Donald J Trump, aka Mr gettin' shit done.

Don't know if I can take all this winning.
Link Posted: 12/17/2016 12:17:24 PM EST
http://fortune.com/2016/12/15/donald-trump-tech-meeting-relationship/


Trump vs. Tech: It’s Going to Get Rockier
But despite the rhetoric, Silicon Valley will get the immigration reform it wants.
President-elect Donald Trump met with selected tech leaders on Wednesday. Warm words were said, smiles were exchanged, and hatchets were—perhaps—buried. But will Wednesday’s thaw in the Trump-tech tiff be lasting—or merely a pleasant photo op? It’s hard to know for sure, but there are three surprises to expect in the Trump-tech relationship going forward.

First, the Trump-tech relationship will probably get rockier. The president-elect has already tossed aside his populist campaign rhetoric and made up with large swaths of the business community: Big industrial CEOs, Wall Street titans, and trade association powers all have been included in the nascent Trump administration and transition. Many in tech think that Wednesday’s meeting was the start of a new relationship with Team Trump. But while reports say that the meeting was pleasant enough, tech industry hopes for a repeat of the kind of close relationship it had with the Obama administration are likely not to be realized, and not just because tech leaders (with very few exceptions) were so strongly on Team Hillary Clinton. The likely tech-Trump riff has more substantive roots.

Tech is heavily concentrated in a few places—California, New York, and Massachusetts—that went overwhelmingly for Clinton, and are outside of the president-elect’s central geographic focus. Silicon Valley’s failure to make huge investments in—or focus job creation efforts on—our heartland means that tech’s interests are outside of President-elect Trump’s core economic agenda: job creation in the lagging middle America states. If you are a business leader who can find a way to add 1,000 industrial jobs in Ohio, you are going to get a meeting in Donald Trump’s Oval Office. But if you have the next great app that will create 1,000 engineering and design jobs in San Francisco—not so much.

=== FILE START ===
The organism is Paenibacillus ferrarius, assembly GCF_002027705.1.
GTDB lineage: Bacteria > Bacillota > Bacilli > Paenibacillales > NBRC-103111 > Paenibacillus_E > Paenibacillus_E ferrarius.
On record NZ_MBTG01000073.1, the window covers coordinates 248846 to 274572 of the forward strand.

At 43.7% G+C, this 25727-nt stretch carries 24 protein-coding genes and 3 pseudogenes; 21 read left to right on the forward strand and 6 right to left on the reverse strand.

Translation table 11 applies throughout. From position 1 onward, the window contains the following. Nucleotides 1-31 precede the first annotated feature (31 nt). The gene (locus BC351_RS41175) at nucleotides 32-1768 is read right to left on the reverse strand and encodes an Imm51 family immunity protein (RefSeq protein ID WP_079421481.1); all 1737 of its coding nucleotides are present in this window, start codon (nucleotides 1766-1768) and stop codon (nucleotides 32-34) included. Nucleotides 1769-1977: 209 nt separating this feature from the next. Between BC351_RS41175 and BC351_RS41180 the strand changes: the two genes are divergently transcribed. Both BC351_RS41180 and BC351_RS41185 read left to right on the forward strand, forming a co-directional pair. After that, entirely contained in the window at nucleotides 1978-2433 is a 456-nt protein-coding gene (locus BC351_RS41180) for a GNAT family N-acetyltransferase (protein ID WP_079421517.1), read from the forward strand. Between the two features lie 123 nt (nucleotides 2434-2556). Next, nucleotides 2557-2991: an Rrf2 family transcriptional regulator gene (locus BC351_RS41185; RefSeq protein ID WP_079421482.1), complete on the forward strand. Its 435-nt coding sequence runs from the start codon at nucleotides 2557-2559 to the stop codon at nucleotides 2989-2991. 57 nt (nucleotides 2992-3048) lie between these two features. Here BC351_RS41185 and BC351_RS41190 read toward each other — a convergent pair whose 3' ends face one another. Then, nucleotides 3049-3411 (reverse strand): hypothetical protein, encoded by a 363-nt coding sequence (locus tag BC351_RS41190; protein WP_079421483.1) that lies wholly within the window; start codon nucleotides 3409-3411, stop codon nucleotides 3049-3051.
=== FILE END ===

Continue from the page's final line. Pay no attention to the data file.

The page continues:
Moreover, while the president-elect is already engaging industrial companies on the difficult issues of outsourcing, job loss, and trade policy, the big job killer in the next few years (particularly in states, like Ohio, Michigan, Wisconsin, and Pennsylvania) may be technology—not trade. Automation could knock out service jobs in the next few years as dramatically as trade knocked out manufacturing jobs decades ago. Autonomous trucks delivering goods to market (as Uber recently demonstrated); automated grocery stores and checkout-free retailing (like the new Amazon AMZN -0.46% Go); and robots in fast-food restaurants could be highly visible job destroyers among constituencies and in regions of the country of special interest to the president. That is bound to create friction between tech leaders and the president.

When you add to the mix a greater emphasis on security in a Trump administration as the “security vs. privacy” debate rages—a debate that even created tension between tech and the very tech-friendly Obama administration—you have a formula for the relationship with tech potentially getting worse, not better, as the Trump years unfold.

Second, nonetheless, tech is likely to get the immigration changes it wants. Put this is the category of profoundly ironic: Of all the things on the tech industry wish list, immigration relief may be the one it is most likely to get under President Trump. The irony is obvious: If one thing seems clear from the 2016 election, it’s that the bipartisan Comprehensive Immigration Reform bill that has been working its way through Congress for the past decade is dead. Indeed, at first blush, the idea that any liberalization of immigration rules could pass the incoming Congress and be signed by the incoming president seems far-fetched. But that superficial analysis may be wrong.